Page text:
Courtney et al., U.S. Office Action dated Sep. 2, 2015, directed to U.S. Appl. No. 13/934,692; 11 pages.
Examination Report dated Feb. 21, 2019, directed to Indian Application No. 11020/DELNP/2014; 6 pages.
International Search Report and Written Opinion dated Oct. 1, 2013, directed to International Application No. PCT/GB2013/051537; 9 pages.
Notification of Reason for Rejection dated Dec. 3, 2018, directed to Japanese Application No. 2017-170999; 8 pages.
Reba, I. (1966). "Applications of the Coanda Effect," Scientific American 214:84-92.
Search Report dated Oct. 2, 2012, directed to GB Application No. 1211829.5; 1 page.
Search Report dated Oct. 4, 2012, directed to GB Application No. 1211830.3; 2 pages.
Search Report dated Oct. 8, 2012, directed to GB Application No. 1211833.7; 1 page.
Search Report dated Oct. 9, 2012, directed to GB Application No. 1211831.1; 1 page.

Cited By (2)

* Cited by examiner, † Cited by third party
Publication number Priority date Publication date Assignee Title
US10869529B2 (en) * 2017-03-09 2020-12-22 Dyson Technology Limited Hand held appliance
US10856638B2 (en) * 2018-05-08 2020-12-08 Helen Of Troy Hair styling appliance with directional air flow valve and compressed gas

Also Published As

Publication number Publication date
KR20150023773A (en) 2015-03-05
CN106820534B (en) 2020-08-14
TWM468201U (en) 2013-12-21
IL236277D0 (en) 2015-02-26
US20140007448A1 (en) 2014-01-09
IN2014DN11020A (en) 2015-09-25
CN106820534A (en) 2017-06-13
IL236277A (en) 2018-05-31
BR112014032709A2 (en) 2017-06-27
JP2017209536A (en) 2017-11-30
MX350015B (en) 2017-08-23
KR101693281B1 (en) 2017-01-05
JP2016083586A (en) 2016-05-19
EP2869726A1 (en) 2015-05-13
CA2878301A1 (en) 2014-01-09
KR20190017075A (en) 2019-02-19
JP6208265B2 (en) 2017-10-04
JP2014012142A (en) 2014-01-23
KR101983111B1 (en) 2019-05-29
EP2869726B1 (en) 2020-04-01
US9526310B2 (en) 2016-12-27
MX2014015710A (en) 2015-08-06
KR101949900B1 (en) 2019-02-19
AU2013285200A1 (en) 2015-01-22
CN203369521U (en) 2014-01-01
AU2013285200B2 (en) 2015-11-12
SG10201701432TA (en) 2017-04-27
WO2014006365A1 (en) 2014-01-09
CN103519540A (en) 2014-01-22
US10010150B2 (en) 2018-07-03
CN103519540B (en) 2017-04-12
US20170079401A1 (en) 2017-03-23
US20180338596A1 (en) 2018-11-29
SG11201408811RA (en) 2015-01-29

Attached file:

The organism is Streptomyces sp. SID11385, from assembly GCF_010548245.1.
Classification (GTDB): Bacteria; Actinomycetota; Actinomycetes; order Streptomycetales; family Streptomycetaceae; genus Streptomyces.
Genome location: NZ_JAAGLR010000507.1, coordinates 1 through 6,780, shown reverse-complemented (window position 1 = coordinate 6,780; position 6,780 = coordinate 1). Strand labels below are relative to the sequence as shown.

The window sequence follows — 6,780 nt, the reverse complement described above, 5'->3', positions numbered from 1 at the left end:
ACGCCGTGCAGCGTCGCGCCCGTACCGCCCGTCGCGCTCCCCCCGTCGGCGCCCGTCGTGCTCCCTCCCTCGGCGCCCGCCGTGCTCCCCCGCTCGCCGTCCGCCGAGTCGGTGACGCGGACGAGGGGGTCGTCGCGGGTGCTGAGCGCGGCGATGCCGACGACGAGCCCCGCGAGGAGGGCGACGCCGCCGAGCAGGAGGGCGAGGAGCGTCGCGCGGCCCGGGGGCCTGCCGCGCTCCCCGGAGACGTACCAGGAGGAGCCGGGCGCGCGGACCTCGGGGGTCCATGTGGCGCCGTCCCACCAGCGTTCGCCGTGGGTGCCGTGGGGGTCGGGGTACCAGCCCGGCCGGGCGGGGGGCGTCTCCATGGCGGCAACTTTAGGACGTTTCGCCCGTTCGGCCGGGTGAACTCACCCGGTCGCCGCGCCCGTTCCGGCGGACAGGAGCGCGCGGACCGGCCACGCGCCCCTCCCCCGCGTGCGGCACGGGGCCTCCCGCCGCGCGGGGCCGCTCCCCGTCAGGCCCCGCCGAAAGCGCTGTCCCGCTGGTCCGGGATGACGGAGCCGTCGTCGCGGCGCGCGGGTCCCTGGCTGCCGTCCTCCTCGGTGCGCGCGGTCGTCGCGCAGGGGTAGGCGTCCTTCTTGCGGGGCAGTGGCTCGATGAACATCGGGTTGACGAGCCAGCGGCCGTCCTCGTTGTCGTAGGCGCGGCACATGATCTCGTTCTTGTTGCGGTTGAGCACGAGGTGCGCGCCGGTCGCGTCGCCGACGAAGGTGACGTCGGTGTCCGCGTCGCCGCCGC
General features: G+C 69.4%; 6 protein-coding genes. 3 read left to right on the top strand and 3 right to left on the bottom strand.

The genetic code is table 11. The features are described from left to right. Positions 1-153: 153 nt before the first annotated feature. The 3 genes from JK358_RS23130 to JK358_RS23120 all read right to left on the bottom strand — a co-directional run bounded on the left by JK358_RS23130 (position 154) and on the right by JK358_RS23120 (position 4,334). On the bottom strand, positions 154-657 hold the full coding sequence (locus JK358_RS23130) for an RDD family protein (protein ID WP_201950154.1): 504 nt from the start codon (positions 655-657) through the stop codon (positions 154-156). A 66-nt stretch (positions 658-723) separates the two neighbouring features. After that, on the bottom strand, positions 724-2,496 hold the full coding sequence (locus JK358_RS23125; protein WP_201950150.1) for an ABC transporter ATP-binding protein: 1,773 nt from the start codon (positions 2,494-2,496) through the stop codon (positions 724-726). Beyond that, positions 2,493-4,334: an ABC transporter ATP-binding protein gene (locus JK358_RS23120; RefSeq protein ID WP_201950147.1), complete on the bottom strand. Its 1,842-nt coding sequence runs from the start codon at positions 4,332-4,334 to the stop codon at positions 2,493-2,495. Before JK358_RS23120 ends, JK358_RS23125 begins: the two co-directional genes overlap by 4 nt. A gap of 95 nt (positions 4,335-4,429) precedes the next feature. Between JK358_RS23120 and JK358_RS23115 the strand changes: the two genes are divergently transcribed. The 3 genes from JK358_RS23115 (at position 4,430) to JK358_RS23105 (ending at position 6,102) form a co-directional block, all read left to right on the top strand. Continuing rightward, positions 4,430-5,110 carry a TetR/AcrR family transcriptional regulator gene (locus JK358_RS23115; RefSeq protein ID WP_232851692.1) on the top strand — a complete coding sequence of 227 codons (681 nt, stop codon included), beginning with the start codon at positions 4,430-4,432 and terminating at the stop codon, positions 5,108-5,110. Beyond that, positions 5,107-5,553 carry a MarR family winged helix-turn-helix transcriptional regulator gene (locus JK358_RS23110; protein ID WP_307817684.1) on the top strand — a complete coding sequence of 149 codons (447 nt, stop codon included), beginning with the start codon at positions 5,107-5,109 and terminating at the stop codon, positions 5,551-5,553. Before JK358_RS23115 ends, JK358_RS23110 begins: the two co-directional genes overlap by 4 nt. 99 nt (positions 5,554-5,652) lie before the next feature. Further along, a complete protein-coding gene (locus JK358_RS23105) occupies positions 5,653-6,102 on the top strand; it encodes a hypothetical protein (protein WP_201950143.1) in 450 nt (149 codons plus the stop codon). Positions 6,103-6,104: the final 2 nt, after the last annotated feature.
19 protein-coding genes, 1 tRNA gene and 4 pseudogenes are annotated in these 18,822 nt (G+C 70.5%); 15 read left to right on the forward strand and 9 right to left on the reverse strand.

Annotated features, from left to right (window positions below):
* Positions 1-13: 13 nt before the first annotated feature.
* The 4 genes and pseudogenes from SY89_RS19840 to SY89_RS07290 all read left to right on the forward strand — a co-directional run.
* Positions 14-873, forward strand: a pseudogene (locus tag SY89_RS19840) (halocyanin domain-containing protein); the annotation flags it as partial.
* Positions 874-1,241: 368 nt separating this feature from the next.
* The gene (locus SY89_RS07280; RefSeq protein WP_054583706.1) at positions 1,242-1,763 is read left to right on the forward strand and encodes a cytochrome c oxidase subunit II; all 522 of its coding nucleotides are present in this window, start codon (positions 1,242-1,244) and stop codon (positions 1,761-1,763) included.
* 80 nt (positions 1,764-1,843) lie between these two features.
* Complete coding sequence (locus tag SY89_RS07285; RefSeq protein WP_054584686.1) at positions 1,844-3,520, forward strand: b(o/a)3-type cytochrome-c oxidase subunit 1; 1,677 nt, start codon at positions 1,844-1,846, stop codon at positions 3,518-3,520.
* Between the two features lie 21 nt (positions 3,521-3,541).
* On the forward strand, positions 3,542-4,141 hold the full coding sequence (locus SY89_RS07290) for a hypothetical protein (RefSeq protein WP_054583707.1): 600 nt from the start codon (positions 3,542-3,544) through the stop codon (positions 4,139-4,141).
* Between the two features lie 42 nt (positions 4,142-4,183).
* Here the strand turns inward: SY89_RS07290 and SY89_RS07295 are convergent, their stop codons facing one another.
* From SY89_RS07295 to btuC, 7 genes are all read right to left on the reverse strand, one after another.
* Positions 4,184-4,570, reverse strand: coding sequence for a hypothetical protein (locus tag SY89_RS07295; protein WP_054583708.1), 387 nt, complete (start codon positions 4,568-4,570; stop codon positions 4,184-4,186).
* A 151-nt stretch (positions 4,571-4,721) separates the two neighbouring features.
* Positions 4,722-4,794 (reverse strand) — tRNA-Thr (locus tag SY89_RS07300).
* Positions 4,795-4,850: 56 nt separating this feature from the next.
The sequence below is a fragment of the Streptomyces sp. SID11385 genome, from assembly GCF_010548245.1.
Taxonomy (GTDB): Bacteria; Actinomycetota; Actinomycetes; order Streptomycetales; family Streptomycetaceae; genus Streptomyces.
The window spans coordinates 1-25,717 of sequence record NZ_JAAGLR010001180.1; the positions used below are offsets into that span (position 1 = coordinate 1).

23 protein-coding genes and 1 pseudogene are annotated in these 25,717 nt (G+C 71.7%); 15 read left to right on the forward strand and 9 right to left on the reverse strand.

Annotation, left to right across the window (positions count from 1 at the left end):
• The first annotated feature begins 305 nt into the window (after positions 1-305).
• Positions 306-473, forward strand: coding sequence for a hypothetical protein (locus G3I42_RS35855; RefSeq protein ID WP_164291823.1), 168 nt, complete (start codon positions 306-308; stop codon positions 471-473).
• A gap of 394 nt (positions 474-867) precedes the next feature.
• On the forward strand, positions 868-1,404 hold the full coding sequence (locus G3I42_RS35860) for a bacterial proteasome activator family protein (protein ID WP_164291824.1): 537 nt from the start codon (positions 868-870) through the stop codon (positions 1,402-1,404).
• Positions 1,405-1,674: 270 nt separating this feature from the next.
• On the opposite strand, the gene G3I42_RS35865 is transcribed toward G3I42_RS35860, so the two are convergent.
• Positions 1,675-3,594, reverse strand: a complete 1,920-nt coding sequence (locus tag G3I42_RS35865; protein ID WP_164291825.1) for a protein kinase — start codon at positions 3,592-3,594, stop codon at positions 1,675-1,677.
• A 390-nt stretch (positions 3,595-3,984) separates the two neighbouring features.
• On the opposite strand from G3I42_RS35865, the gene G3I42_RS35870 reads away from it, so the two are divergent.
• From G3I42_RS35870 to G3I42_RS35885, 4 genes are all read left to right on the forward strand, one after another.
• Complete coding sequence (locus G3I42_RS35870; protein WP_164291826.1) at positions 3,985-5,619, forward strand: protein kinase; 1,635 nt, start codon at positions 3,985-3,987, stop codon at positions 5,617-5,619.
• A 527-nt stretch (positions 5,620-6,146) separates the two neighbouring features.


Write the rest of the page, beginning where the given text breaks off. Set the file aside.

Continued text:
KR20170001743A (en) 2017-01-04
JP6332918B2 (en) 2018-05-30
RU2015103529A (en) 2016-08-27
RU2664245C2 (en) 2018-08-15
RU2694334C1 (en) 2019-07-11

Similar Documents

Publication Publication Date Title
AU2016217668B2 (en) A fan
AU2016217666B2 (en) A fan assembly
KR101978707B1 (en) portable
RU2648205C2 (en) Handled appliance
RU2640477C2 (en) Manual household appliance
CN103355928B (en) Hand held appliance
JP6625527B2 (en) Hand-held equipment
JP5709926B2 (en) Handheld appliances
JP6634296B2 (en) Accessories for handheld devices
KR101660347B1 (en) A hand held appliance
AU2015378886B2 (en) An attachment for a hand held appliance
CN101749289B (en) Fan
JP5068838B2 (en) Blower assembly
CN201943969U (en) Bladeless fan assembly and nozzle thereof
JP6146752B2 (en) Accessories for handheld devices
CN101825100B (en) Fan assembly
JP4980441B2 (en) Blower assembly
ES2281687T3 (en) Shower with air feeding.
AU2014101618B4 (en) A hand held appliance
JP2017148598A (en) Hand held appliance
JP2013050113A (en) Fan
AU2014285903B2 (en) A handheld appliance
AU2014285902B2 (en) A handheld appliance
EP3016541B1 (en) Hair care appliance
RU2555638C2 (en) Fan

Legal Events

Date Code Title Description
FEPP Fee payment procedure

Free format text: ENTITY STATUS SET TO UNDISCOUNTED (ORIGINAL EVENT CODE: BIG.); ENTITY STATUS OF PATENT OWNER: LARGE ENTITY

STPP Information on status: patent application and granting procedure in general

Free format text: DOCKETED NEW CASE - READY FOR EXAMINATION

STPP Information on status: patent application and granting procedure in general

Free format text: NON FINAL ACTION MAILED

STPP Information on status: patent application and granting procedure in general

Free format text: NOTICE OF ALLOWANCE MAILED -- APPLICATION RECEIVED IN OFFICE OF PUBLICATIONS

STPP Information on status: patent application and granting procedure in general

Free format text: PUBLICATIONS -- ISSUE FEE PAYMENT VERIFIED

STCF Information on status: patent grant

Free format text: PATENTED CASE